“The manager doesn’t like him. It’s as simple as that,” said former Arsenal defender Martin Keown after Arteta opted to play without a striker in the first leg of the Europa League semi-final against Villarreal last Thursday night, despite Martinelli being available.

There are plenty who share the same opinion, but Arteta is adamant that is far from the case.

“Guys, I love Gabi so much,” the Spaniard said after Sunday’s win. “More than all of you together.

“Just look at how much he’s played in the last two years and how much he has played with me when he’s been available and then we can discuss that.

“This is just what happens. This debate is always happening when you don’t win. If it wasn’t him, it would be someone else. It would be [Alexandre] Lacazette, or Willian or Pepe.”

Martinelli’s performance against Newcastle will certainly do his chances of starting Arsenal’s crucial Europa League semi-final second leg against Villarreal no harm.

With Aubameyang having come through 78 minutes following his return from malaria, the Gunners skipper looks certain to lead the line against Unai Emery’s side this Thursday.

And with Bukayo Saka given the afternoon off at the weekend to prepare for the make-or-break tie, it looks like Arteta must decide between Pepe or Martinelli for the spot on the left-hand side of the attack, although there is also the option of using Emile Smith Rowe there.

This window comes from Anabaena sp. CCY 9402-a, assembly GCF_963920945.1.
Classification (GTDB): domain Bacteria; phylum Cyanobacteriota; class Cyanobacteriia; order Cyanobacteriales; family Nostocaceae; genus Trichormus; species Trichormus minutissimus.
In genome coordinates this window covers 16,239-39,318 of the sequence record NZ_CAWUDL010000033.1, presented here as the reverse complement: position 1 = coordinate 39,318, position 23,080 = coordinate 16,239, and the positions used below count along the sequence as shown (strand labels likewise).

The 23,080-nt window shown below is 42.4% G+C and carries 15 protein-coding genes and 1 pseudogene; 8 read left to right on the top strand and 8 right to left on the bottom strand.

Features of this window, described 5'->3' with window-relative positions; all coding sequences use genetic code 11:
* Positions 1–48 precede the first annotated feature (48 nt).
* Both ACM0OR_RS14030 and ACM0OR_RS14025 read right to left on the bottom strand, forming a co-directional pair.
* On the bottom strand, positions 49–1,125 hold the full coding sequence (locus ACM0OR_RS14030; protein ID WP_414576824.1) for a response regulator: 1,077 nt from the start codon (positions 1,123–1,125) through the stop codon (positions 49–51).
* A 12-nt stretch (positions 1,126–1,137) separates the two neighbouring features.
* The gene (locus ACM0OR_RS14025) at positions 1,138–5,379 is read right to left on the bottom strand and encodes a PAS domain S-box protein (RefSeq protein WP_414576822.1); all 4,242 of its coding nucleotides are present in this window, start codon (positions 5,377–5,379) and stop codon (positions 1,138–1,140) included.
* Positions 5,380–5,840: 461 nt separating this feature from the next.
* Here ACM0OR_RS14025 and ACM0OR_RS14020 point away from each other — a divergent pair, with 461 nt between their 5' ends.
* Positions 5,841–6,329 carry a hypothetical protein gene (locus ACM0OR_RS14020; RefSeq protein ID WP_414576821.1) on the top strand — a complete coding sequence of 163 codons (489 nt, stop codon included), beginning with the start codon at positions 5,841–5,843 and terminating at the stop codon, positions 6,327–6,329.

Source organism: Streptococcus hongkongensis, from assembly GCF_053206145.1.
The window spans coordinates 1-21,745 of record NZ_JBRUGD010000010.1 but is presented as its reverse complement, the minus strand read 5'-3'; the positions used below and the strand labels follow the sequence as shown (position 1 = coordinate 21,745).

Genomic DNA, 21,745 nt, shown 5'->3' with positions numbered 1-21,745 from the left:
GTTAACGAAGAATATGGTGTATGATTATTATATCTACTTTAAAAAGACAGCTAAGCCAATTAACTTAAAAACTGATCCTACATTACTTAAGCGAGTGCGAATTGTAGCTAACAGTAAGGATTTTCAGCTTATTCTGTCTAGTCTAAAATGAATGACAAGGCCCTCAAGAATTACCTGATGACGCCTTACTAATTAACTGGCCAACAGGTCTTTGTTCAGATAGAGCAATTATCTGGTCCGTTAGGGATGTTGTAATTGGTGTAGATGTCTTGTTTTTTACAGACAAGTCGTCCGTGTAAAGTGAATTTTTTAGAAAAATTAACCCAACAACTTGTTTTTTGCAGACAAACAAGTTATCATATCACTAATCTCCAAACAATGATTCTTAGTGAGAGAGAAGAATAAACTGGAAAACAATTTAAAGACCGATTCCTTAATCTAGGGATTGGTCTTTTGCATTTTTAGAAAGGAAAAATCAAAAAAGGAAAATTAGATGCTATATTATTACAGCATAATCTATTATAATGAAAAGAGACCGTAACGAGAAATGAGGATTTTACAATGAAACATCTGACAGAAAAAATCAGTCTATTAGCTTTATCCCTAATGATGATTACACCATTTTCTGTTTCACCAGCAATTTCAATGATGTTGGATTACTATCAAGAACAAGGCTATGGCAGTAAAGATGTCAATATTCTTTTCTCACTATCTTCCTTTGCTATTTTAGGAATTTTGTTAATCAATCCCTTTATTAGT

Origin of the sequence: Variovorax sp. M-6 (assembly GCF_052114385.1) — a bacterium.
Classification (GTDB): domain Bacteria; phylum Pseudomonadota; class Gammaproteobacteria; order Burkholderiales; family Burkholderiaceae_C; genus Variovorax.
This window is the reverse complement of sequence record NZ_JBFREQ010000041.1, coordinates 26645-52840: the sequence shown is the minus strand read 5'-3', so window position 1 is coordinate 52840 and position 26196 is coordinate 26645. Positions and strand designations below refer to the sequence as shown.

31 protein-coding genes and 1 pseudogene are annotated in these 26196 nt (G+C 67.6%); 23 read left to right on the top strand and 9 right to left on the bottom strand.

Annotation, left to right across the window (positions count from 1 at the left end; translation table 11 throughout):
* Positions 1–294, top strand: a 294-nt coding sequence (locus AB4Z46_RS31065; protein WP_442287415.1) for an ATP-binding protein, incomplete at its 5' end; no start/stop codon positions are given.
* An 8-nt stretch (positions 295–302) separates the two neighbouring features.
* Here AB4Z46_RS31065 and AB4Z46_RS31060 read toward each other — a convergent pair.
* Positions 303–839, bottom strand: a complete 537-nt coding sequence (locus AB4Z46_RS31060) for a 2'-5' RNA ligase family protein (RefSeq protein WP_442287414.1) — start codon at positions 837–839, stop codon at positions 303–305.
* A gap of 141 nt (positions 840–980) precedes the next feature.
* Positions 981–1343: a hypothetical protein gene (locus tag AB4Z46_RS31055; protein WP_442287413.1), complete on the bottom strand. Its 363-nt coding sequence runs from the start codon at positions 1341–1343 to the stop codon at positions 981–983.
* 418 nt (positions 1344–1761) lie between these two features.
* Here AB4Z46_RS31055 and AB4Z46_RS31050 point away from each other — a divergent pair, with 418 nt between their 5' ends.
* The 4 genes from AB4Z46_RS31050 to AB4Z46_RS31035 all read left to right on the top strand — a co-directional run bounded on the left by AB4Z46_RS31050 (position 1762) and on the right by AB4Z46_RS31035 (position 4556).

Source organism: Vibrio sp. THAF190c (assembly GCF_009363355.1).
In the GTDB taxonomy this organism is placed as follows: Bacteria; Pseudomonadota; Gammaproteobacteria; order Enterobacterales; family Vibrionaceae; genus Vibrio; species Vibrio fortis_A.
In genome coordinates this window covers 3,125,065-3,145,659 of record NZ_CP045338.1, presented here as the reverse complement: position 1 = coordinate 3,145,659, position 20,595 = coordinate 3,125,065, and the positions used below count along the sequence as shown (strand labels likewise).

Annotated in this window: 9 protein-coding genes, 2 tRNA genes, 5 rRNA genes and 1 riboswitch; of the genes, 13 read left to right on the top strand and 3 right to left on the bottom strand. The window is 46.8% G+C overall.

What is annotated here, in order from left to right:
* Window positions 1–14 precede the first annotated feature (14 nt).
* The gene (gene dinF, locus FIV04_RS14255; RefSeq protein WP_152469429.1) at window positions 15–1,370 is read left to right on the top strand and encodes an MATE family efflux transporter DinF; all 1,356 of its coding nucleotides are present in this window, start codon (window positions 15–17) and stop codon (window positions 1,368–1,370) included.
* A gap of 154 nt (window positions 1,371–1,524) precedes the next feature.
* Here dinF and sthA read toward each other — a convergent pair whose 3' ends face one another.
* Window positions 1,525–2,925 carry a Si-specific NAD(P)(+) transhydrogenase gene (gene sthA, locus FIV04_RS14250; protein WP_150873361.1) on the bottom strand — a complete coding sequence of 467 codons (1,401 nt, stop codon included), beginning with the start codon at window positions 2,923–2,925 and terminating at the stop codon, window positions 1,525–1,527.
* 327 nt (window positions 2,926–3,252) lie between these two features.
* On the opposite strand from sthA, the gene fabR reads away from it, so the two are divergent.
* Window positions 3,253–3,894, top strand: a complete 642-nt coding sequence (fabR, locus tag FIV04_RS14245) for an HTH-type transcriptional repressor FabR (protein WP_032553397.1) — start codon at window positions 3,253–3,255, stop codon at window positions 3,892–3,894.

Martinelli was a constant thorn in Newcastle’s side on Sunday afternoon, especially in the first half when Murphy could not get close to him as the Arsenal attacker got in down the left time and time again.

He ended the game having put in more open-play crosses (4) than anyone else and having competed in more duels (14) than any other Arsenal player. 

He made 16 sprints, five more than any his team-mates and set up Aubameyang to double the lead Mohamed Elneny had handed the visitors in the first half.

"Gabi did incredible work," gushed Aubameyang after the game. "He gave me the assist. All the credit to him."

This was a mature performance from Martinelli, one that perhaps highlighted the work that Arteta and the Arsenal coaching staff are doing with him on training ground behind closes doors.

The one downside was that he managed just one of the 19 shots Arsenal fired in on the Newcastle goal, raising the debate once again over whether he should be used out wide or as a central striker.

“I would like to develop him in both positions because I think he has the potential to do both,” Arteta said after the game.

For Martinelli the possibilities are endless, and it is perhaps easy to forget that he is just 19.

Jurgen Klopp once famously described him as the ‘talent of the century’ following his blistering start to life at Arsenal, and those are the expectation levels that Arteta has had to try and deal with since he arrived to replace Emery.

So far he has resisted the urge to unleash the teenager on a regular basis, but more performances like we saw against Newcastle will soon start making Martinelli’s claims for a starting spot increasingly difficult to ignore.